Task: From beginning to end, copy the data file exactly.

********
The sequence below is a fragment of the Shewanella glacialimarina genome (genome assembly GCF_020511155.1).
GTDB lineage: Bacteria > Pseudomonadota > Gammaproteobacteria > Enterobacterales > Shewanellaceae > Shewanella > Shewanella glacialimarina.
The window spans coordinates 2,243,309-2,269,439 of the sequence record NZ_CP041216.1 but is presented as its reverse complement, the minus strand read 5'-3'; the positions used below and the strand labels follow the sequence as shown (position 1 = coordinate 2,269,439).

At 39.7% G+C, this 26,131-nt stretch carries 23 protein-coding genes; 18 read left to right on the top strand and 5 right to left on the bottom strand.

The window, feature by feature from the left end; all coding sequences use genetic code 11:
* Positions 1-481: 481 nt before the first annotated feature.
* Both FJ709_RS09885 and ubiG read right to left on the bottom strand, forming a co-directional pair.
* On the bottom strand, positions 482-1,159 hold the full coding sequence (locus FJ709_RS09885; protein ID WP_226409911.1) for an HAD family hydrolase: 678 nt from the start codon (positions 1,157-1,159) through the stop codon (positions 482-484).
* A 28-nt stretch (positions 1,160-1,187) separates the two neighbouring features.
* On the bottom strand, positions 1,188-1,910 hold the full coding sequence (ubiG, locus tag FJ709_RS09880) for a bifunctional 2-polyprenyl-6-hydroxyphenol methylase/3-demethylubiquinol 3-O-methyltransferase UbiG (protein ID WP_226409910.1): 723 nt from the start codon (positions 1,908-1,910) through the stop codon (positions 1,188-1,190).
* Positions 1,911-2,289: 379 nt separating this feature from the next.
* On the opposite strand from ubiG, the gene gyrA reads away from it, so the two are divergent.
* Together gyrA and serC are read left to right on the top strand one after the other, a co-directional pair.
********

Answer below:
The sequence below is a fragment of the Shewanella glacialimarina genome (genome assembly GCF_020511155.1).
GTDB lineage: Bacteria > Pseudomonadota > Gammaproteobacteria > Enterobacterales > Shewanellaceae > Shewanella > Shewanella glacialimarina.
The window spans coordinates 2,243,309-2,269,439 of the sequence record NZ_CP041216.1 but is presented as its reverse complement, the minus strand read 5'-3'; the positions used below and the strand labels follow the sequence as shown (position 1 = coordinate 2,269,439).

At 39.7% G+C, this 26,131-nt stretch carries 23 protein-coding genes; 18 read left to right on the top strand and 5 right to left on the bottom strand.

The window, feature by feature from the left end; all coding sequences use genetic code 11:
* Positions 1-481: 481 nt before the first annotated feature.
* Both FJ709_RS09885 and ubiG read right to left on the bottom strand, forming a co-directional pair.
* On the bottom strand, positions 482-1,159 hold the full coding sequence (locus FJ709_RS09885; protein ID WP_226409911.1) for an HAD family hydrolase: 678 nt from the start codon (positions 1,157-1,159) through the stop codon (positions 482-484).
* A 28-nt stretch (positions 1,160-1,187) separates the two neighbouring features.
* On the bottom strand, positions 1,188-1,910 hold the full coding sequence (ubiG, locus tag FJ709_RS09880) for a bifunctional 2-polyprenyl-6-hydroxyphenol methylase/3-demethylubiquinol 3-O-methyltransferase UbiG (protein ID WP_226409910.1): 723 nt from the start codon (positions 1,908-1,910) through the stop codon (positions 1,188-1,190).
* Positions 1,911-2,289: 379 nt separating this feature from the next.
* On the opposite strand from ubiG, the gene gyrA reads away from it, so the two are divergent.
* Together gyrA and serC are read left to right on the top strand one after the other, a co-directional pair.